Weight Loss Truths

Updated: Mar 26, 2021

When it comes to weight loss, there are many myths and different truths to recognize from fad dieting to misused exercise, which can make it difficult to get the results you want.

One of the biggest myths about weight loss is that you need to eat low-fat or non-fat foods and constantly count calories, however this comes with its own misconceptions. Usually the problem with low-fat or non-fat foods is that while cutting out fat, these products usually contain a lot more sugar added to retain their flavour. Another problem with these products is that the natural fats are replaced using hydrogenated oils, making it overall less healthy for you. All of these factors also usually result in these foods being high in carbs and having an equally high caloric count to the original product. Yet, we believe that we can eat more because it is a “light” food.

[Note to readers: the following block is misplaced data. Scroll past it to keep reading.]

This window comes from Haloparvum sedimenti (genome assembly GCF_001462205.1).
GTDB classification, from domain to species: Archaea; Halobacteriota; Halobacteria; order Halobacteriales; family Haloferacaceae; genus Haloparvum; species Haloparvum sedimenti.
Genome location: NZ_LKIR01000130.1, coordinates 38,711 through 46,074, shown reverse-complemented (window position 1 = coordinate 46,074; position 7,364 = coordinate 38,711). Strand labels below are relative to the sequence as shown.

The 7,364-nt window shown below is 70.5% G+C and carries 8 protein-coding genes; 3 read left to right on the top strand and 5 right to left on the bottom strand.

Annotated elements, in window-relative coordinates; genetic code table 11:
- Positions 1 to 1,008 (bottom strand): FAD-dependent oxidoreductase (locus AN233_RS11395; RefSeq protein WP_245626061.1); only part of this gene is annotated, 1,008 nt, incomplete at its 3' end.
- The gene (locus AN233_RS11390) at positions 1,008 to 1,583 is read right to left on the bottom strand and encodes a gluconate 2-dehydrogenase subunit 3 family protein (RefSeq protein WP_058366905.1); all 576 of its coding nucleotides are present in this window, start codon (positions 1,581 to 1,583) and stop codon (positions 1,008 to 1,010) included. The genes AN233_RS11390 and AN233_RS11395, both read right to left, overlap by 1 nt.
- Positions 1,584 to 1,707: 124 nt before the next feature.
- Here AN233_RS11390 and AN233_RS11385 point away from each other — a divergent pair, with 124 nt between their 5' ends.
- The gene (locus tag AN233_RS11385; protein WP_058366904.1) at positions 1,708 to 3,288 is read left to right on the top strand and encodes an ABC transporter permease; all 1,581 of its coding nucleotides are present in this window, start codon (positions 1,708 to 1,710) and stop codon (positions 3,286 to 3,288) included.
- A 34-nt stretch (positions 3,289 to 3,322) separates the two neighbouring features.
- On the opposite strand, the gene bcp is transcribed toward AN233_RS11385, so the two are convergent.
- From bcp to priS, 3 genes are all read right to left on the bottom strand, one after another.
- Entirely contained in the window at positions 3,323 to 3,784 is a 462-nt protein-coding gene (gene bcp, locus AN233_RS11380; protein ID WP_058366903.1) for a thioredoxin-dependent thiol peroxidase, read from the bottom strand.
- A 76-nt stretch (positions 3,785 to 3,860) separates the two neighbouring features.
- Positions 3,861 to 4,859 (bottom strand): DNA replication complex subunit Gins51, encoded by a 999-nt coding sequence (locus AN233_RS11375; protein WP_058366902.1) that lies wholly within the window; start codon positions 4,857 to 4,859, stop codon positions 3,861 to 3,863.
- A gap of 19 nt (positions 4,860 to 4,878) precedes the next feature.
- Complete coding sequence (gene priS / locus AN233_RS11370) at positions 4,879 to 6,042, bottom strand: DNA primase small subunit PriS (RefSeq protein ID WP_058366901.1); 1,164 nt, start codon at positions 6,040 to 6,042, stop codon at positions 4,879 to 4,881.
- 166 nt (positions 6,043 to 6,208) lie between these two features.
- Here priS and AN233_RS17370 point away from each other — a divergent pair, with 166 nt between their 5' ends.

Another widely accepted myth for many people is eating less meals will help you achieve weight loss, however more often it accomplishes the exact opposite while also degrading your health. By skipping meals and eating less, your body reacts by slowing your metabolism rather than losing weight and holds on more aggressively to any fat you may have. This is because while you are eating less, your body is getting the message that you must be starving, and then holds on to any fat to keep you alive longer, making any food you do eat much harder to burn off.

Your metabolism also works to turn food in to energy but the slower your metabolism becomes from eating less, the less likely it is for food to become energy. The result is food being stored as fat and having low energy overall, which will have a lasting impact on your physical health.

Fad diets have long been regarded as a fast jump start to a healthy lifestyle and significant weight loss, however they serve only as a temporary solution. When you diet as opposed to leading a healthy lifestyle, you are most likely losing the same amount of muscle as you are fat. Having muscle is important because it makes your resting metabolic rate (RMR) higher which means you burn fat easier even when you are not exercising. Losing muscle slows your body from burning calories and makes you more likely to gain what you’ve lost plus a few extra pounds.